Gratitude can be a very powerful force to change a person’s attitude from negative to positive. My mother knew this. When I would complain about something that I thought I was lacking, she would advise me to count my blessings. When my own children were little, I told them the same thing. I thought that if they focused on how much God had done for them, they would be happier than if they complained about the things they were missing. It turns out that a recent study proved that people who make a daily list of things they are grateful for are less stressed, less depressed, exercise more and make greater progress toward their goals than those who make a list of unpleasant things or than those who record random daily happenings, pleasant or unpleasant.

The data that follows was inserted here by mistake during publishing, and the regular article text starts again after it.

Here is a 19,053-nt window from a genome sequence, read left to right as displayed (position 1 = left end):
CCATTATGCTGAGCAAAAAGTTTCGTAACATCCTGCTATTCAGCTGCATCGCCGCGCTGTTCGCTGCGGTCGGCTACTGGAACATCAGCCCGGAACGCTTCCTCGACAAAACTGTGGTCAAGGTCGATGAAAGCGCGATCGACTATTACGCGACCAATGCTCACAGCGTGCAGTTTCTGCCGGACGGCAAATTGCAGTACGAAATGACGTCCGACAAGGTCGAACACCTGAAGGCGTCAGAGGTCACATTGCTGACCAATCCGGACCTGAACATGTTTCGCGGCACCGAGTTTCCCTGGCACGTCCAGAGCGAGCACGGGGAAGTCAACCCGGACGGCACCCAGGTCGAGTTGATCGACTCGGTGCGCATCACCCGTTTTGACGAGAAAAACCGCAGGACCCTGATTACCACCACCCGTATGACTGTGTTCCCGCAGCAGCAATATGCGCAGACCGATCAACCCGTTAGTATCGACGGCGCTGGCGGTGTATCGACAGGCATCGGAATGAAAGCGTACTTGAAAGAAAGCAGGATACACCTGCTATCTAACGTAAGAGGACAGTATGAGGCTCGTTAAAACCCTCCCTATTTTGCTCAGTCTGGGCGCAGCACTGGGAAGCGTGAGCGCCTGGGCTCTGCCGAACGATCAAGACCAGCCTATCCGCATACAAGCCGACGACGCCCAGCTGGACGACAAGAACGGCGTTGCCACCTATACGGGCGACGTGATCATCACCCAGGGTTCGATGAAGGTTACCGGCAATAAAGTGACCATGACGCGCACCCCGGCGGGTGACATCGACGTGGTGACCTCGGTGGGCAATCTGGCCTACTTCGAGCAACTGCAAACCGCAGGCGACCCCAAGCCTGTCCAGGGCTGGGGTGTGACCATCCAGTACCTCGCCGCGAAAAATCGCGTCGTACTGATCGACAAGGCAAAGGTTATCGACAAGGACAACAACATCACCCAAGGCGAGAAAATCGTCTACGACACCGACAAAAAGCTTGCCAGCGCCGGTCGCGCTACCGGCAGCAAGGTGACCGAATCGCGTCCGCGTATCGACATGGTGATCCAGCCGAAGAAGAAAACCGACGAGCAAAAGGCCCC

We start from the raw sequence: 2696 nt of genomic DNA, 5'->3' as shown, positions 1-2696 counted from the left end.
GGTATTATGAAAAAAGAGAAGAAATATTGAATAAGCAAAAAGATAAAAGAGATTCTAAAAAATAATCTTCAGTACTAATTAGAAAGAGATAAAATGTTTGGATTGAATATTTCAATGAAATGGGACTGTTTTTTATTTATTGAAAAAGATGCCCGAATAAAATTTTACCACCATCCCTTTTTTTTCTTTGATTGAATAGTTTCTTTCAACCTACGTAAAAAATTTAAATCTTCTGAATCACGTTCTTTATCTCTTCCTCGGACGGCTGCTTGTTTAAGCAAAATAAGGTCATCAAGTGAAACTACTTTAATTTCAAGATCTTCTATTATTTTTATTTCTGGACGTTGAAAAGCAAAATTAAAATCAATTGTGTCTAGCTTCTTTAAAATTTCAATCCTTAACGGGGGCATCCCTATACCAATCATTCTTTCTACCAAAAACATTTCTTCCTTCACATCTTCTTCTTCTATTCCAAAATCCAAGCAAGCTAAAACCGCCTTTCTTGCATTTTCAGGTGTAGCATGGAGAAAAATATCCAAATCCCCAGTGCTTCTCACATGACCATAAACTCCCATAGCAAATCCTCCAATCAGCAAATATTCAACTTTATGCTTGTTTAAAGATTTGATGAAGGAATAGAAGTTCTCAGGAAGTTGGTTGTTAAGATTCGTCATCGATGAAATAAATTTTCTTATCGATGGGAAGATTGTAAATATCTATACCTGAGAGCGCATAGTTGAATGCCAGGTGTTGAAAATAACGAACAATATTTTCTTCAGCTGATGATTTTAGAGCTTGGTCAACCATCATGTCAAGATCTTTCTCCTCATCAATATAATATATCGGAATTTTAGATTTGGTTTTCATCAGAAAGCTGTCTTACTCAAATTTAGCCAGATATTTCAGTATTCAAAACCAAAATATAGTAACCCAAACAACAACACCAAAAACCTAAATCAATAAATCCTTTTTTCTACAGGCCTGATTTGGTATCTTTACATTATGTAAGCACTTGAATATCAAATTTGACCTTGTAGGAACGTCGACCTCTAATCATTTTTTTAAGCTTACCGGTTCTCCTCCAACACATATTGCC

When I read about the results of this study, I was reminded of Rob, who was a Teen Staff at Family Camp when my children were younger. Rob was a very happy and very spiritual teen who made a big impact on our family. One of Rob’s daily practices was to write in a Gratitude Journal. He carried a small notebook with him and it was filled with notations about things and people for which he was grateful. I remember that once, when Sam told Rob something meaningful, Rob told Sam that he was going to put his name in his Gratitude Journal. I will never forget the huge smile on Sam’s face when he told us that he had made it into Rob’s Gratitude Journal.
Following Rob’s lead, our children began Gratitude Journals of their own. They recorded small and big things for which they were grateful — flowers, smiles, kind words, friends, pancakes, fluffy clouds. They counted their blessings each day for a long time. As I think about this today, I count Rob and his example of gratitude among my own blessings.